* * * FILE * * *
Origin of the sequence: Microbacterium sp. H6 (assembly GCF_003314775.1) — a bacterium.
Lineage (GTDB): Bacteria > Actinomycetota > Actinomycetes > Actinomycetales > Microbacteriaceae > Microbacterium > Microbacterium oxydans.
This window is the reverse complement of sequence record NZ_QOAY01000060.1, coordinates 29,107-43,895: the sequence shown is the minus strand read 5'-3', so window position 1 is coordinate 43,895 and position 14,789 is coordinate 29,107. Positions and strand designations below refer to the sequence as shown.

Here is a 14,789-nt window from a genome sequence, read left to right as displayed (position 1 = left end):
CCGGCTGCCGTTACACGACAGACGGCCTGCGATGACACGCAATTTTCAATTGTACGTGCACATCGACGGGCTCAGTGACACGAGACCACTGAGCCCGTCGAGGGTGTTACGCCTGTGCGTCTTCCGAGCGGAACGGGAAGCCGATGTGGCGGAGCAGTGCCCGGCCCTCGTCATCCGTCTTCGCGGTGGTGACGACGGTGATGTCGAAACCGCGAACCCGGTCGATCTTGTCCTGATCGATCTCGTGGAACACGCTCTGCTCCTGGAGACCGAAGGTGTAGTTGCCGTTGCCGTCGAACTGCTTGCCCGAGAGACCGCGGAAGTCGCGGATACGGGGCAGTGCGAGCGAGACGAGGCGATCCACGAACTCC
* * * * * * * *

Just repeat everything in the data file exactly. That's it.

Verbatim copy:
Origin of the sequence: Microbacterium sp. H6 (assembly GCF_003314775.1) — a bacterium.
Lineage (GTDB): Bacteria > Actinomycetota > Actinomycetes > Actinomycetales > Microbacteriaceae > Microbacterium > Microbacterium oxydans.
This window is the reverse complement of sequence record NZ_QOAY01000060.1, coordinates 29,107-43,895: the sequence shown is the minus strand read 5'-3', so window position 1 is coordinate 43,895 and position 14,789 is coordinate 29,107. Positions and strand designations below refer to the sequence as shown.

Here is a 14,789-nt window from a genome sequence, read left to right as displayed (position 1 = left end):
CCGGCTGCCGTTACACGACAGACGGCCTGCGATGACACGCAATTTTCAATTGTACGTGCACATCGACGGGCTCAGTGACACGAGACCACTGAGCCCGTCGAGGGTGTTACGCCTGTGCGTCTTCCGAGCGGAACGGGAAGCCGATGTGGCGGAGCAGTGCCCGGCCCTCGTCATCCGTCTTCGCGGTGGTGACGACGGTGATGTCGAAACCGCGAACCCGGTCGATCTTGTCCTGATCGATCTCGTGGAACACGCTCTGCTCCTGGAGACCGAAGGTGTAGTTGCCGTTGCCGTCGAACTGCTTGCCCGAGAGACCGCGGAAGTCGCGGATACGGGGCAGTGCGAGCGAGACGAGGCGATCCACGAACTCC